Sunday, September 27, 2015

Biblical and African manuscripts at the University of Jos

IN NIGERIA: Uni-Jos pushing boundaries on ancient manuscripts collection (Hir Joseph,The Daily Trust).
A research work on ancient manuscripts - now lasting two years so far - has brought the University of Jos (UNIJOS) in Plateau State pushing boundaries in the collection of original, unpublished documents especially about Africa.

The university is on its way to breaking the record among universities in Sub-Saharan Africa, according to Professor Danny McCain, an American author who is leading a research group made up of a dozen scholars from five universities in Nigeria on a work called “Ancient Manuscripts Project.”


Ancient manuscripts project:
The ancient manuscript project, brought the university linking up with Ancient Manuscript Group based in Grand Haven, Michigan, according to Professor McCain, who is also a professor of Biblical Theology in the department at the university.

McCain has lectured continuously at UNIJOS since 1991 and has had significant experience creating academic projects and coalitions in Africa. He is also the founder and Chairman of Board, Global Scholars, a group of Christian professors in universities worldwide.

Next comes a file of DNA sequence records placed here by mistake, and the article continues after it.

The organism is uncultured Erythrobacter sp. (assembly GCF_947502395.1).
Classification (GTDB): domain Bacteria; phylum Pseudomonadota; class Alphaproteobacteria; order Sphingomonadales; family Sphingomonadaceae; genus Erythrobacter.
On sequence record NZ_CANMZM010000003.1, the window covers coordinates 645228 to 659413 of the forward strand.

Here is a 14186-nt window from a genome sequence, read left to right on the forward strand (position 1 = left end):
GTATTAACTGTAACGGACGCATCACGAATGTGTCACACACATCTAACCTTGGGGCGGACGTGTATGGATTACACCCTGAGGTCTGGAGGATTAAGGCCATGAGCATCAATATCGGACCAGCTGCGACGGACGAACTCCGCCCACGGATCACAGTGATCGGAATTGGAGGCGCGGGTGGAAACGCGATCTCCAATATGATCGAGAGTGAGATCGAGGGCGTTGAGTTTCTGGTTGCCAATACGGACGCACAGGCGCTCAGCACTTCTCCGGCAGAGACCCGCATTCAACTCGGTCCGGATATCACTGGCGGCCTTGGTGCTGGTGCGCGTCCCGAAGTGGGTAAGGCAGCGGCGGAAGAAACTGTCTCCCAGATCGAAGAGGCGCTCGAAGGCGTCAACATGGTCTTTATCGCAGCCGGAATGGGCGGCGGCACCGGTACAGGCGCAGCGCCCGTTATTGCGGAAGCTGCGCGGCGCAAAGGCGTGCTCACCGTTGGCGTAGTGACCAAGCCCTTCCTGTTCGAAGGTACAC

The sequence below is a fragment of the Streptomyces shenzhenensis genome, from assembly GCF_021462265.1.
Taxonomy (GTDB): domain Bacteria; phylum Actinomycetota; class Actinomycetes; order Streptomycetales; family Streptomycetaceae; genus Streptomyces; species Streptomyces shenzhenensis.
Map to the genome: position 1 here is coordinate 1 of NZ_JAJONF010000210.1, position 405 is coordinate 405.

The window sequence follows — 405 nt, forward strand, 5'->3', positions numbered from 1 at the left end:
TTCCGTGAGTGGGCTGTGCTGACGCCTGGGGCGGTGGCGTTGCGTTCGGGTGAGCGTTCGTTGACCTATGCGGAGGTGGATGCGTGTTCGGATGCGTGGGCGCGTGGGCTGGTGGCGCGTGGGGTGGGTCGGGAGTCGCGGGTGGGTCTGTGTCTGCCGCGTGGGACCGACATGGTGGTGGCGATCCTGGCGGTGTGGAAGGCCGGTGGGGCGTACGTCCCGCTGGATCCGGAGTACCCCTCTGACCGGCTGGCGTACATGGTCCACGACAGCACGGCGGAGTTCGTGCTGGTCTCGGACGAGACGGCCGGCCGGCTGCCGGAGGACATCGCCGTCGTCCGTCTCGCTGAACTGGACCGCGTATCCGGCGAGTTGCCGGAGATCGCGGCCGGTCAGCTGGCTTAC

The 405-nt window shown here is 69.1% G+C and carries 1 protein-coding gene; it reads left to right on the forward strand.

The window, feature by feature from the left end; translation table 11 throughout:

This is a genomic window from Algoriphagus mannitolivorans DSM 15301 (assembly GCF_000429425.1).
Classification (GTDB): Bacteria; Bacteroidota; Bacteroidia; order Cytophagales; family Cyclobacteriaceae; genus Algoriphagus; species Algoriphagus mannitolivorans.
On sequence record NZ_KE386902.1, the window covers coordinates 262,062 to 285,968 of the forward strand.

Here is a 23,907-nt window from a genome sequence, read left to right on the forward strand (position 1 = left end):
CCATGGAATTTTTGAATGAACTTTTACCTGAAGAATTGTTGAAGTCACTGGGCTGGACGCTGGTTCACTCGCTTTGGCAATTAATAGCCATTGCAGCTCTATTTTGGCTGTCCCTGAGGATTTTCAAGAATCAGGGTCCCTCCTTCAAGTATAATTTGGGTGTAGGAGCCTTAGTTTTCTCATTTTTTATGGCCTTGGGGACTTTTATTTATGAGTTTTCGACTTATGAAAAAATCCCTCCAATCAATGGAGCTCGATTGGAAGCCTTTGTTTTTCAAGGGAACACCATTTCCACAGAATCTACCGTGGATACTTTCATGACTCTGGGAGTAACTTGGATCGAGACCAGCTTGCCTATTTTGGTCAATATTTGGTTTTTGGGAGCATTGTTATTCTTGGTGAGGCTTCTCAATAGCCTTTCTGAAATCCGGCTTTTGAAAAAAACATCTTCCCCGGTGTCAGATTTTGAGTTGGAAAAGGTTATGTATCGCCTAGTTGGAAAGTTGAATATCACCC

He said the Ancient Manuscripts Group has been visiting the country every three months to do workshops with scholars.

“We have about 12 to 15 scholars involved in this project. These are ancient biblical manuscripts and other manuscripts which are important to the Christian faith because they are the foundation of the bible,” McCain said.

“Now, we have a 600 year old Hebrew scroll with us; we have been analysing for the last three months. We have also analysed 800-year old Latin manuscript. We have one of my PhD students doing works on 4th Century Coptic document.”
He said the group of scholars has spent a good deal of time looking at the Papyrus document; that is one of the earliest papers from 1600 years old to over 2,200 years old.

“For example, I have a picture of the Vice Chancellor holding a document in his hands; a letter from Ptolemy II, son of Ptolemy I, Alexander the Great’s general who ruled Egypt.

The article doesn't specify this, but it sounds as though these manuscripts may be from the Van Kampen Collection, which was originally located in Grand Haven, Michigan, but is now in Orlando, Florida, associated with the not uncontroversial Holy Land Experience theme park.